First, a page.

What neither Mims nor Silver happen to mention, however, is why polysilicon prices collapsed. Yes, Mims notes new US investment and huge increases in domestic polysilicon production capacity, but he doesn't explore the drivers of that investment/expansion. A little digging, however, reveals that the huge increases in capacity - and resulting collapse in Solyndra-killing polysilicon prices - were caused, at least in part, by massive subsidization by the US government. You see, it turns out that US polysilicon producers were some of the biggest recipients of Obama administration "green" subsidies, primarily through DOE programs begun or dramatically expanded as part of the 2009 Stimulus bill.
Indeed, a very quick search of "polysilicon" on DOE's website reveals the following examples - each bragging about how federal subsidies helped bring new polysilicon capacity online:
- $44.85 million to Pennsylvania's AE Polysilicon via the Advanced Energy Manufacturing Tax Credit (aka "Section 48C");
- $154 million to Washington's REC Silicon via the same Advanced Energy Manufacturing Tax Credit — "the highest amount awarded to a recipient under the Recovery Act" (woo hoo!);
- $275 million loan guarantee to California's Calisolar Inc. (which also apparently benefited from millions of dollars worth of R&D subsidies through UC Berkeley);
The 2010 IRS factseet on the $2.3 billion in Section 48C tax credits also shows a $128 million subsidy to Wacker Polysilicon and another $51.6 million to Calisolar. (These are just the ones I could quickly pinpoint with "polysilicon" in their names; no doubt there are other producers who received 48C tax credits and/or one of the many other state and federal subsidies available to green energy producers.)
This cursory review makes clear that the Obama administration, and especially the 2009 Stimulus Bill, gave hundreds of millions of dollars in direct subsidies to domestic polysilicon producers. These subsidies inevitably - and totally unsurprisingly - helped cause polysilicon prices to drop (and led to a Chinese anti-subsidy investigation of US exports which targets the aforementioned tax subsidies and several other state-level programs). Moreover, all the state and federal subsidies to downstream solar manufacturers like Solyndra and to US solar energy consumers further stoked US polysilicon investment and production and further reduced prices.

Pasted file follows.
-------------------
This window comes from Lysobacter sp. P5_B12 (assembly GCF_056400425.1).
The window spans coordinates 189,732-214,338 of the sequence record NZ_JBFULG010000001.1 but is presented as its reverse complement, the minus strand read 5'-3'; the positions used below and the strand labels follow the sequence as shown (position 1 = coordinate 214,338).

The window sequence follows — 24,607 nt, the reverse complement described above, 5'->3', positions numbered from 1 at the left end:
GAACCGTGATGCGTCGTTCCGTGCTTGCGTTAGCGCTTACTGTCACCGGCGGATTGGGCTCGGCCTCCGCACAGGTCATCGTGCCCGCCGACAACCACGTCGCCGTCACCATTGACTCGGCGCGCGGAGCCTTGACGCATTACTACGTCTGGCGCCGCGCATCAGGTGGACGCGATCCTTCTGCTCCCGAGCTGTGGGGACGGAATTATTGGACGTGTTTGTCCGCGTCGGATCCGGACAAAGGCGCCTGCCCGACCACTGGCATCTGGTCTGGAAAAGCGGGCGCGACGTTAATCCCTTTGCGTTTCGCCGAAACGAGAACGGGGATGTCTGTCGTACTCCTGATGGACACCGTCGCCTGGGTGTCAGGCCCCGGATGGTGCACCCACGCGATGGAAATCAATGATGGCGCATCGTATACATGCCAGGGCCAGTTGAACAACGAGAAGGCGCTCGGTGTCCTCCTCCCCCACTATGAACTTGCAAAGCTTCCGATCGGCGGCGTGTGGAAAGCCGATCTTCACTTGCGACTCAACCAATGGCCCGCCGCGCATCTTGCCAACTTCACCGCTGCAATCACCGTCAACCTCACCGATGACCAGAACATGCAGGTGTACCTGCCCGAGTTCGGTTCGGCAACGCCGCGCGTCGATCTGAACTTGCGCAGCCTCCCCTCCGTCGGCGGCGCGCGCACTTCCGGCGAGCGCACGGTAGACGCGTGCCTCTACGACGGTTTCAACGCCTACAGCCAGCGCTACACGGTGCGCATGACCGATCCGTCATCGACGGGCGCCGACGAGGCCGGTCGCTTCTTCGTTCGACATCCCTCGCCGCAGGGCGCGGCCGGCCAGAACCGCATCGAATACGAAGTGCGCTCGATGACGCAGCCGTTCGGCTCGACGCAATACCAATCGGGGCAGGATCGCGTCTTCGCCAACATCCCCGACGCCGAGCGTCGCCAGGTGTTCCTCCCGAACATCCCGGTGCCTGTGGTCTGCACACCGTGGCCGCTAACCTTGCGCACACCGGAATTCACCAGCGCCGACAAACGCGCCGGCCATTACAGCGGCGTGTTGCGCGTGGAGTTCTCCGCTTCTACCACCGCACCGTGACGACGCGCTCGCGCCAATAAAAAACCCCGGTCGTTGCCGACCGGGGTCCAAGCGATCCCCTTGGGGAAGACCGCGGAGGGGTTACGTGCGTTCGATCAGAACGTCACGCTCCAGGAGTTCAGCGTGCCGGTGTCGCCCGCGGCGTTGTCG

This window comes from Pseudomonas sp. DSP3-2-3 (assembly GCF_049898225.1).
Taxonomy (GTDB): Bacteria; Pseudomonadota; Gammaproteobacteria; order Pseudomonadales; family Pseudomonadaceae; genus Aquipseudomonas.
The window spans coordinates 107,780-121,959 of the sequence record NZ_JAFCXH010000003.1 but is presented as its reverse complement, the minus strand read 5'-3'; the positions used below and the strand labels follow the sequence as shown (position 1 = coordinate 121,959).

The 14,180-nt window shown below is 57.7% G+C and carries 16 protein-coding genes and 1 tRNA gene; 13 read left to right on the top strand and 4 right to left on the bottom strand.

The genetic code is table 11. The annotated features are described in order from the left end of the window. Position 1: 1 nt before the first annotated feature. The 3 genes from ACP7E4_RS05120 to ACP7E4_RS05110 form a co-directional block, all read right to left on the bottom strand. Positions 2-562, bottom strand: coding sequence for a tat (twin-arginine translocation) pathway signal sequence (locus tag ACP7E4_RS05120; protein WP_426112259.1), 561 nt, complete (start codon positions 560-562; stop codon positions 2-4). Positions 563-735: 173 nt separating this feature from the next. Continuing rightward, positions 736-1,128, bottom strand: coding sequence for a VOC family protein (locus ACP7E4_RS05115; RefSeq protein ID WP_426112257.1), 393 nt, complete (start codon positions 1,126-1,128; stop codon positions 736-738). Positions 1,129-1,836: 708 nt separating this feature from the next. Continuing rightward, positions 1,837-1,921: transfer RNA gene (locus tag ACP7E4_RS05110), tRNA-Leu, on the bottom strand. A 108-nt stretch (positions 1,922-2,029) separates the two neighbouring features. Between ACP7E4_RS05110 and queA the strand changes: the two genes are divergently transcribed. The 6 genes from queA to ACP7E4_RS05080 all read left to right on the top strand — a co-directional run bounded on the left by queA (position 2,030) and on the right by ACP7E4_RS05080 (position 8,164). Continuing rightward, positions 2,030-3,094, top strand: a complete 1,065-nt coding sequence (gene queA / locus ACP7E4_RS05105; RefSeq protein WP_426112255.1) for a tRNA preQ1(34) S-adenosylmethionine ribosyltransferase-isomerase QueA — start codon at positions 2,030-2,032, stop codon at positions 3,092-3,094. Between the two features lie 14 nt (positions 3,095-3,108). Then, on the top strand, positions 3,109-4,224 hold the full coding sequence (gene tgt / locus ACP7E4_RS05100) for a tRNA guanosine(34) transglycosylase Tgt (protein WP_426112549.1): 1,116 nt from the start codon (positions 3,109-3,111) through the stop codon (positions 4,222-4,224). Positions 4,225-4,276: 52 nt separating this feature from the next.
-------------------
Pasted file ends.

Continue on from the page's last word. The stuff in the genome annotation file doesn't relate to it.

And down goes Solyndra.
So to recap: the Obama administration gave a $500 million dollar loan guarantee to a company that was dependent on sky-high polysilicon prices, but simultaneously threw hundreds of millions of dollars at domestic polysilicon producers. The latter subsidies - when combined with billions in indirect subsidies to solar producers and consumers - inevitably helped stoke overcapacity in the domestic and global polysilicon markets and a resulting collapse in polysilicon prices that - wait for it - eviscerated Solyndra's business plan and ultimately killed the company. And when Solyndra declared bankruptcy, the Obama administration immediately blamed China.
You cannot make this stuff up.
There are certainly some important timeline questions here that I'm not willing or able to handle tonight (for example, did the administration subsidize Solyndra with any knowledge of the company's polysilicon-dependent business plan or that the 48C subsidies were helping bring tons of new polysilicon capacity online?), but answering those isn't necessary for tonight's purposes. Instead, what's sufficient is to just point out (i) the problematic, incoherent and anything-but-surprising effects of the United States' out-of-control green subsidy policies; and (ii) the fact that blaming Chinese solar subsidies, instead of failed US policy, appears to be a really misguided (and/or misleading) approach.
So I'll ask, once again: isn't it time for a change?